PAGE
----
Thursday, June 20, 2013

So That's What We'll Do

From a teacher's perspective, the primary difference between our regular school year programs and our Summer Program is that we are an ever-changing collection of children, most of whom attend other schools during the rest of the year. There are other differences, such as the schedule, a wider age range, and being an entirely outdoor enterprise, but this is the one that makes what I do a bit of a different challenge.

Normally, I like to let things emerge, slowly if necessary, from the children, organically, following their lead, but frankly, the Summer Program simply doesn't allow for that. By the time the kids are really getting comfortable enough to feel their oats, they're off to the rest of their warm and lazy days beyond our outdoor classroom. So, for better or worse, I find myself sometimes forcing things a bit.

One of the challenges we've experienced through these first few weeks is not having enough swings, which is a situation I'll admit to having forced. We normally have two regular sings and a trapeze bar, but by the end of our most recent school year, we'd added a tire swing and a swinging rope ladder to the mix. Before our summer sessions started, I removed the the extra stuff, which is, I think, why we've had a lot of kids waiting around for their turn.

During the second half of our day, we engage in what we quite unimaginatively call "Activities." Essentially, we "close" 3 of our regular stations (art, garden, and workbench) and open 3-4 new stations, from which the children, as always, are free to chose any or all. Yesterday, I introduced one of our stations by saying, "We've had a lot of people complaining about not having enough swings. Today we're going to build a new swing." If you want to work on that project, I said, you should hang out with me, naturally, near the swings.

Five of our 25 or so kids chose this over making baking soda and vinegar bombs or working wooden puzzles.

I said, "We're going to build a new swing. What do we need?"

"Someplace up high to hang it."

"Is our swing set high enough?"

"I don't think so."

There was then a brief discussion about the merits of the swing set. As the children contributed their best thinking, I noted that our crew included one five-year-old, two four-year-olds, and two three-year-olds. Most of the younger kids had chosen puzzles, most of the older ones were working on bombs, while a certain number of all ages had gone back to the games they'd been playing when we took our break for circle time. This is why a play-based curriculum is so powerful: the children get to choose what they wanted to learn.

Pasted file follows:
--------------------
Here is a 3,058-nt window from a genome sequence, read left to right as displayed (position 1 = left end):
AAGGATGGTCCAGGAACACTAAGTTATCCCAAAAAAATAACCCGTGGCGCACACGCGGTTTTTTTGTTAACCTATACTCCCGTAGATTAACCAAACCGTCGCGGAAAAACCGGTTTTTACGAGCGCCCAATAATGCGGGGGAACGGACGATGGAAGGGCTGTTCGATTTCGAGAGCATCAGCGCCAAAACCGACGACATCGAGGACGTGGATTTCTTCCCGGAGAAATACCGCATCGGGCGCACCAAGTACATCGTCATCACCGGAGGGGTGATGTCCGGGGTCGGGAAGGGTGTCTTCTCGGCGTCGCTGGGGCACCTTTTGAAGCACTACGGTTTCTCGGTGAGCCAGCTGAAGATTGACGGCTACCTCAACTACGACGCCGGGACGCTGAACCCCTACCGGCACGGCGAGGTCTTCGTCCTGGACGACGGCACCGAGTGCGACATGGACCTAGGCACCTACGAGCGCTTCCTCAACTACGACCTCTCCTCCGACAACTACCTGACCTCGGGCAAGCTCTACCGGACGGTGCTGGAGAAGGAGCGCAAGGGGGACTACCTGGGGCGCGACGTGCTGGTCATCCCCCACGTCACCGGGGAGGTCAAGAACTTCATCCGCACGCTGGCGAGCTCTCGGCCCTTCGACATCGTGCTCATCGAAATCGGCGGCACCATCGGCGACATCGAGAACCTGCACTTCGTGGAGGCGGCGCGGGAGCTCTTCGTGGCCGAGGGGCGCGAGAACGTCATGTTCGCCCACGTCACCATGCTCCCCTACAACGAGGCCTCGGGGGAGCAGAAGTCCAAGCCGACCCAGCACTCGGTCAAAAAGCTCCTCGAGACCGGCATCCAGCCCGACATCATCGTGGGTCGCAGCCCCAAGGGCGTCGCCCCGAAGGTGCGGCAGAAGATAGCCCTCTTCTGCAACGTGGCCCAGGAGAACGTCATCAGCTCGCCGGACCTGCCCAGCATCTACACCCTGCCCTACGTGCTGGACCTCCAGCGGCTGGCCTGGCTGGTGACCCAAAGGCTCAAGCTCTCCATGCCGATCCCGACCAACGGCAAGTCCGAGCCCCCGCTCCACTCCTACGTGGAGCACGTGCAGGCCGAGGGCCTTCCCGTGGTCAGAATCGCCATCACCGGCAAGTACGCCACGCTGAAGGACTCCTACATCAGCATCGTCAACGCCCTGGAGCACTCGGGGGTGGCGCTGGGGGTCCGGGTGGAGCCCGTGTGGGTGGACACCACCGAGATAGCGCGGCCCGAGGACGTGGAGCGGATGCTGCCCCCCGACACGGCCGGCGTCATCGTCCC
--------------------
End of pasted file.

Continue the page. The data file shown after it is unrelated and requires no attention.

After examining a few trees, we finally decided that the swing set would have do for hanging our new swing.

"What else do we need?"


"Yes, we'll probably need tools. What else?"


So I forced things, "What about chains or ropes or something?"

"Yes! We need chains or ropes."

"And a seat!"

I asked, "Tools, chains or ropes, and a seat . . . Anything else?"

After a moment of silence, "We have to get up high."

"Yes," I said.

"We could stand on a tree."

"Yes, on a tree."

We sat for a moment looking at the row of cedars that divides our space.

"A tree is too high."

We were stumped. During the regular school year, I'd have likely let it stop there, hoping it would come up again on another day, but given the special nature of summer I prompted, "I wonder if there's a tool that would get us up high."

"A ladder."

"Do we have a ladder?" I asked, suddenly realizing that the step ladder we usually lean against the fence was gone.

"This is a ladder," referring to our homemade ladder which has become a sort of semi-permanent installation leading from the wood chips into the sand pit. We decided to try it. It's around 10 feet long so I was a little worried I'd actually have to climb it, but fortunately it didn't quite reach the cross bar.

I said, "It's not long enough. I think there's a ladder down by the work bench." So we all went down to the workbench where we found a tall step stool. "Will this work?"